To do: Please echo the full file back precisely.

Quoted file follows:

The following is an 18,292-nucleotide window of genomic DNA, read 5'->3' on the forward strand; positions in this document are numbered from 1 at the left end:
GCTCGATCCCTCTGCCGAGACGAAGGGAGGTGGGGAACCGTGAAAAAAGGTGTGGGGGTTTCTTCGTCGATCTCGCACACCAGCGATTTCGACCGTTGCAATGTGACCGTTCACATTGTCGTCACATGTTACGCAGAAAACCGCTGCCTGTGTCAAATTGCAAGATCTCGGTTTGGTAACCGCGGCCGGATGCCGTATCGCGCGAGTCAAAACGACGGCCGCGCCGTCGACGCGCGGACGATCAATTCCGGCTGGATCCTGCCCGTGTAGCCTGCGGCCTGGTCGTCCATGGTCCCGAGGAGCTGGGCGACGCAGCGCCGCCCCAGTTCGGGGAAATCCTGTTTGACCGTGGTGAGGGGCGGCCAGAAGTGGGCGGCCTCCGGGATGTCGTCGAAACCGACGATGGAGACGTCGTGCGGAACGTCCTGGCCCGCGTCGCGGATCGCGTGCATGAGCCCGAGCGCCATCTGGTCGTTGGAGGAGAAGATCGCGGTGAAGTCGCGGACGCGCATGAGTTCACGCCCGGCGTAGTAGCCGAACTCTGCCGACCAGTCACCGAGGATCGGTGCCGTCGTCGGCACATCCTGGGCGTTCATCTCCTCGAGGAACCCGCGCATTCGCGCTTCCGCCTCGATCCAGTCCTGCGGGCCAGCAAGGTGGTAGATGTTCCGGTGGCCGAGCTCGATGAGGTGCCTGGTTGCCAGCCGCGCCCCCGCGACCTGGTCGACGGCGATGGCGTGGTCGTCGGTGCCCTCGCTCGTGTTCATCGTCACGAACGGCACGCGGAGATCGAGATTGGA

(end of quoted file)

The following is an 18,292-nucleotide window of genomic DNA, read 5'->3' on the forward strand; positions in this document are numbered from 1 at the left end:
GCTCGATCCCTCTGCCGAGACGAAGGGAGGTGGGGAACCGTGAAAAAAGGTGTGGGGGTTTCTTCGTCGATCTCGCACACCAGCGATTTCGACCGTTGCAATGTGACCGTTCACATTGTCGTCACATGTTACGCAGAAAACCGCTGCCTGTGTCAAATTGCAAGATCTCGGTTTGGTAACCGCGGCCGGATGCCGTATCGCGCGAGTCAAAACGACGGCCGCGCCGTCGACGCGCGGACGATCAATTCCGGCTGGATCCTGCCCGTGTAGCCTGCGGCCTGGTCGTCCATGGTCCCGAGGAGCTGGGCGACGCAGCGCCGCCCCAGTTCGGGGAAATCCTGTTTGACCGTGGTGAGGGGCGGCCAGAAGTGGGCGGCCTCCGGGATGTCGTCGAAACCGACGATGGAGACGTCGTGCGGAACGTCCTGGCCCGCGTCGCGGATCGCGTGCATGAGCCCGAGCGCCATCTGGTCGTTGGAGGAGAAGATCGCGGTGAAGTCGCGGACGCGCATGAGTTCACGCCCGGCGTAGTAGCCGAACTCTGCCGACCAGTCACCGAGGATCGGTGCCGTCGTCGGCACATCCTGGGCGTTCATCTCCTCGAGGAACCCGCGCATTCGCGCTTCCGCCTCGATCCAGTCCTGCGGGCCAGCAAGGTGGTAGATGTTCCGGTGGCCGAGCTCGATGAGGTGCCTGGTTGCCAGCCGCGCCCCCGCGACCTGGTCGACGGCGATGGCGTGGTCGTCGGTGCCCTCGCTCGTGTTCATCGTCACGAACGGCACGCGGAGATCGAGATTGGA